What is endometrial receptivity?
The endometrium is the lining the interior of the uterus where the embryo implants and resides during pregnancy. The endometrium is receptive when it is ready for embryo implantation.
What is window of implantation (WOI)?
The endometrium is receptive when it is ready for embryo implantation. This period of receptivity is called the window of implantation.
Defining a receptive window would avoid embryo wastage and emotional, physical, and financial distress. Approximately 3 in every 10 women have a displaced window of implantation.
What is the ERA test?
ERA is the first diagnostic test that determines each woman's unique personalized embryo transfer timing, therefore synchronizing the embryo transfer with the individualized window of implantation. The ERA test evaluates the functioning of the genes that determine the receptivity of the endometrium
In the clinical setting, ERA definitely has a place in RIF where endometrial factor could be the contributory cause in less than a quarter of the patients
When is ERA test indicated?
It is indicated for patients with
- Previous implantation failures despite easy transfer of good looking and good quality embryos each time, healthy appearing endometrium and easy embryo transfer.
- Women with adenomyosis, endometriosis, and chronic endometritis can be beneficial as these conditions are associated with an altered endometrial receptivity.
- Persistent thin or thick endometrium is also an indication for carrying out ERA.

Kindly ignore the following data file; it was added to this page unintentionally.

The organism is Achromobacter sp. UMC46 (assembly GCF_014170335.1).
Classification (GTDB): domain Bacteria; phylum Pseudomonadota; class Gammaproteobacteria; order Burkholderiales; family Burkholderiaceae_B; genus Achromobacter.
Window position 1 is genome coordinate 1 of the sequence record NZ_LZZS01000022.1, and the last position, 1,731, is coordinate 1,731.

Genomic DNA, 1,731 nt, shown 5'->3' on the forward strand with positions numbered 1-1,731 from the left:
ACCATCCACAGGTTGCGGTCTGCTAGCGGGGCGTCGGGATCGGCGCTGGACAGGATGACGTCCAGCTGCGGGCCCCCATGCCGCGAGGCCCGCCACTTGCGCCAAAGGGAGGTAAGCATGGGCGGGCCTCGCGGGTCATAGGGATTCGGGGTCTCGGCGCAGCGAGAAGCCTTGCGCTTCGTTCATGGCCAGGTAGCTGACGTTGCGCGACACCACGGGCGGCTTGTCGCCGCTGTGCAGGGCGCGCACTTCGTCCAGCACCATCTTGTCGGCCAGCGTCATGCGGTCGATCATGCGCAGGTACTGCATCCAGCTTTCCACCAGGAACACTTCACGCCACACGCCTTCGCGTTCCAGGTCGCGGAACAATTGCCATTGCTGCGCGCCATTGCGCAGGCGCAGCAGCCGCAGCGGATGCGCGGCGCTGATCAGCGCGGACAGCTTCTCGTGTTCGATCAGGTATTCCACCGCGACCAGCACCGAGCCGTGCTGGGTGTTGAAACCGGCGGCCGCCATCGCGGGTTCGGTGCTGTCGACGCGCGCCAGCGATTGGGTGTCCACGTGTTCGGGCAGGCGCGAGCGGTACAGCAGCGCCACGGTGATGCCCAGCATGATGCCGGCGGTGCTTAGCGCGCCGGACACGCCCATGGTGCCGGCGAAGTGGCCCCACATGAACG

Is ERA test reproducible?
Yes, ERA test is reproducible and does not change over a long period of time (1–2 years). It need not be repeated in the event of a delay in treatment.
What are the limitations of ERA test?
ERA test greatly increases the chances of having a successful pregnancy in couples with repeated implantation failure. The invasive nature of the test, the need for embryo vitrification and higher cost for ERA test and embryos vitrification are some of its limitations.
How is the ERA test done?The test is performed in the secretory phase of either a natural cycle or a hormone replacement (HRT) cycle. This is called mock cycle as the treatment has to mimic the same way during the treatment cycle.
If during a natural cycle, then the biopsy is done on LH surge + 7. If during an HRT cycle, then the biopsy is performed on exogenous progesterone start + 5 (120 hours post start of progesterone). Tissue sample of the uterine lining is taken through a biopsy pipille in the clinic itself without anaesthesia. It takes 5 minutes to take a biopsy and is not painful.The biopsy sample is sent to the lab and analysed (this takes approximately 2 weeks). Once the tissue has been collected, the genes within it are analysed in the genetic lab. This can then predict when the endometrium is receptive.
The results are termed either ‘receptive’ or ‘non-receptive’. If non-receptive, it further analyses the sample as pre-receptive or post-receptive.
What are the variations in the test results?
Test results may come as receptive and non-receptive (perceptive and post receptive).
A receptive result indicates that the moment the biopsy was taken was the optimal transfer time to allow implantation.
If pre-receptive, then the patient needs more time (hours or days) of progesterone, so the progesterone is started earlier or the transfer is moved later.
If post-receptive, the WOI has already passed, so the progesterone should be started later or move the transfer earlierso as to allow doctors to transfer the embryo only at a point when the uterus is receptive to it.